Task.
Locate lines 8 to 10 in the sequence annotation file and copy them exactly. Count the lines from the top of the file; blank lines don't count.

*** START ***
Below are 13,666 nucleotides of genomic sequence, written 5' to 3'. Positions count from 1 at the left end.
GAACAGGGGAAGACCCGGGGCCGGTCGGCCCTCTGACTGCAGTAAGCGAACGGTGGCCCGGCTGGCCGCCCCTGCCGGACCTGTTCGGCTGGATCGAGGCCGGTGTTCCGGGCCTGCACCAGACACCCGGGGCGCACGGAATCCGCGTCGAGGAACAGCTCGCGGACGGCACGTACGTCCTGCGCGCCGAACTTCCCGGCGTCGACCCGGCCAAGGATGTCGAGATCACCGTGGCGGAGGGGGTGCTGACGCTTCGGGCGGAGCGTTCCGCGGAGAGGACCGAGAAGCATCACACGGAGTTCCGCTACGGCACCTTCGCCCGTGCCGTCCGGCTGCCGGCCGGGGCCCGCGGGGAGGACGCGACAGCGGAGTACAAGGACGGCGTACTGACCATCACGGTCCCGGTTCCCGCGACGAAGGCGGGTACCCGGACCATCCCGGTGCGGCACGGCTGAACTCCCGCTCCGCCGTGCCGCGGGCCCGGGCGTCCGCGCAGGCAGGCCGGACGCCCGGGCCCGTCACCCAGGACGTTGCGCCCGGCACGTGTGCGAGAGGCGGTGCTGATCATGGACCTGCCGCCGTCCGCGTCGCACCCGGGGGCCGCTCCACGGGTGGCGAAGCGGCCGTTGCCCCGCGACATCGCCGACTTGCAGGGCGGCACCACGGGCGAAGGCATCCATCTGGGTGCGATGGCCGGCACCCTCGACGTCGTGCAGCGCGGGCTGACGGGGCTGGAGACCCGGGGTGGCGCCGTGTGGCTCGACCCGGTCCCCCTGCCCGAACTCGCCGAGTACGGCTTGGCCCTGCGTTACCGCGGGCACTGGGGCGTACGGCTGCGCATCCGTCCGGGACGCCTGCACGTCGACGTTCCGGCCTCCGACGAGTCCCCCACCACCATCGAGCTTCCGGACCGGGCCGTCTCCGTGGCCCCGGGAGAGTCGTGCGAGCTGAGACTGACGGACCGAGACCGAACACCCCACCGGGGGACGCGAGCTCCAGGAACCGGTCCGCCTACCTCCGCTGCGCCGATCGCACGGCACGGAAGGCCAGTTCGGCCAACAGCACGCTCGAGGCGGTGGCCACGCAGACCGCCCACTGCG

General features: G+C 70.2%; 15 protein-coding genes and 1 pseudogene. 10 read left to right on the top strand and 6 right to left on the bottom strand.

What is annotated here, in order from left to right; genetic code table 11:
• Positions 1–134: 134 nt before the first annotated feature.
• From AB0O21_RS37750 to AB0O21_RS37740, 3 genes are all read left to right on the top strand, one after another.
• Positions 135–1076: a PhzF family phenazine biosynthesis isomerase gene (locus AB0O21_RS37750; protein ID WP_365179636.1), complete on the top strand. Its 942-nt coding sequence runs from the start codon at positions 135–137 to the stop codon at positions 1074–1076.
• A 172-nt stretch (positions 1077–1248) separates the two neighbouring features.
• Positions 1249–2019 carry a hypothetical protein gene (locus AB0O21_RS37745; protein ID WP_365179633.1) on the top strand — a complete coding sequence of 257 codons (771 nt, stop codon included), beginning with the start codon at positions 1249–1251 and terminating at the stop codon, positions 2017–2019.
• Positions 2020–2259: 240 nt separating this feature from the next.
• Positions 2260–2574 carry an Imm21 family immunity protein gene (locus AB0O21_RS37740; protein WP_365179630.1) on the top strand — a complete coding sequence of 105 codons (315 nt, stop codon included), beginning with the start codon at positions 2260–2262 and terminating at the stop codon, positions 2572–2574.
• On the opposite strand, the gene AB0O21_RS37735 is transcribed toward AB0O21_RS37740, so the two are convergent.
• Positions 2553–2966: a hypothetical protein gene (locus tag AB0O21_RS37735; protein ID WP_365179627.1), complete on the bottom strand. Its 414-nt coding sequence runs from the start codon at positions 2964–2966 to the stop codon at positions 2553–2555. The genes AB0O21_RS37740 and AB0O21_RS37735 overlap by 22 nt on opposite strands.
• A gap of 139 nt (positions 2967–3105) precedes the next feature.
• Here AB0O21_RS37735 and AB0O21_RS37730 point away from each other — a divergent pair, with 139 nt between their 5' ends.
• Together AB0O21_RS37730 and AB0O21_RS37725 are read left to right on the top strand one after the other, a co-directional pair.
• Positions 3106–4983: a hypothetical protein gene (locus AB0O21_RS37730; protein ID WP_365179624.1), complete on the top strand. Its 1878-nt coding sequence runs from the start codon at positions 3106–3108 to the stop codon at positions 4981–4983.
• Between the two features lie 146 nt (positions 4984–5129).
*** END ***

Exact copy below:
• A 172-nt stretch (positions 1077–1248) separates the two neighbouring features.
• Positions 1249–2019 carry a hypothetical protein gene (locus AB0O21_RS37745; protein ID WP_365179633.1) on the top strand — a complete coding sequence of 257 codons (771 nt, stop codon included), beginning with the start codon at positions 1249–1251 and terminating at the stop codon, positions 2017–2019.
• Positions 2020–2259: 240 nt separating this feature from the next.